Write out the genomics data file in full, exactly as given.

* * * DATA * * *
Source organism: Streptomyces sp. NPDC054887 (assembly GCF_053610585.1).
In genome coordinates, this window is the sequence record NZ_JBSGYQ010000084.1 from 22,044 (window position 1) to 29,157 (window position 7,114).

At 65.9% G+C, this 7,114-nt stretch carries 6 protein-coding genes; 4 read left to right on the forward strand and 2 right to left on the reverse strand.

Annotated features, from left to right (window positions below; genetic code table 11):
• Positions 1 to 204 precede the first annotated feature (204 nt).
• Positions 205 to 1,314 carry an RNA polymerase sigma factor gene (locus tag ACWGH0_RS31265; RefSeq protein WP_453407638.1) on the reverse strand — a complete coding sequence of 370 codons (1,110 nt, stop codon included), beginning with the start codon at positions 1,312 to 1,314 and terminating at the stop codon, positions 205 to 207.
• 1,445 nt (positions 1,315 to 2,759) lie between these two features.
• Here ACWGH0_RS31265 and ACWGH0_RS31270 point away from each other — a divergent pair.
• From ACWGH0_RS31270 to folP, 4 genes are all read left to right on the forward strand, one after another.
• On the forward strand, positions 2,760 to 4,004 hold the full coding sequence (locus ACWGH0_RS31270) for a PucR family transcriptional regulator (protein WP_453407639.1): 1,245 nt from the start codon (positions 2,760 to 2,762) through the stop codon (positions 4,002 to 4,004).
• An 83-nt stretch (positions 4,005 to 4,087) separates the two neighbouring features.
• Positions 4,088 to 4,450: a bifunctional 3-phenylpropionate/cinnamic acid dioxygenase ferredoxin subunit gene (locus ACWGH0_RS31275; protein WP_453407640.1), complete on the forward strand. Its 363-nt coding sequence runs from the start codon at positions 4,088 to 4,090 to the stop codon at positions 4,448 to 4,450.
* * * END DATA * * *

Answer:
Source organism: Streptomyces sp. NPDC054887 (assembly GCF_053610585.1).
In genome coordinates, this window is the sequence record NZ_JBSGYQ010000084.1 from 22,044 (window position 1) to 29,157 (window position 7,114).

At 65.9% G+C, this 7,114-nt stretch carries 6 protein-coding genes; 4 read left to right on the forward strand and 2 right to left on the reverse strand.

Annotated features, from left to right (window positions below; genetic code table 11):
• Positions 1 to 204 precede the first annotated feature (204 nt).
• Positions 205 to 1,314 carry an RNA polymerase sigma factor gene (locus tag ACWGH0_RS31265; RefSeq protein WP_453407638.1) on the reverse strand — a complete coding sequence of 370 codons (1,110 nt, stop codon included), beginning with the start codon at positions 1,312 to 1,314 and terminating at the stop codon, positions 205 to 207.
• 1,445 nt (positions 1,315 to 2,759) lie between these two features.
• Here ACWGH0_RS31265 and ACWGH0_RS31270 point away from each other — a divergent pair.
• From ACWGH0_RS31270 to folP, 4 genes are all read left to right on the forward strand, one after another.
• On the forward strand, positions 2,760 to 4,004 hold the full coding sequence (locus ACWGH0_RS31270) for a PucR family transcriptional regulator (protein WP_453407639.1): 1,245 nt from the start codon (positions 2,760 to 2,762) through the stop codon (positions 4,002 to 4,004).
• An 83-nt stretch (positions 4,005 to 4,087) separates the two neighbouring features.
• Positions 4,088 to 4,450: a bifunctional 3-phenylpropionate/cinnamic acid dioxygenase ferredoxin subunit gene (locus ACWGH0_RS31275; protein WP_453407640.1), complete on the forward strand. Its 363-nt coding sequence runs from the start codon at positions 4,088 to 4,090 to the stop codon at positions 4,448 to 4,450.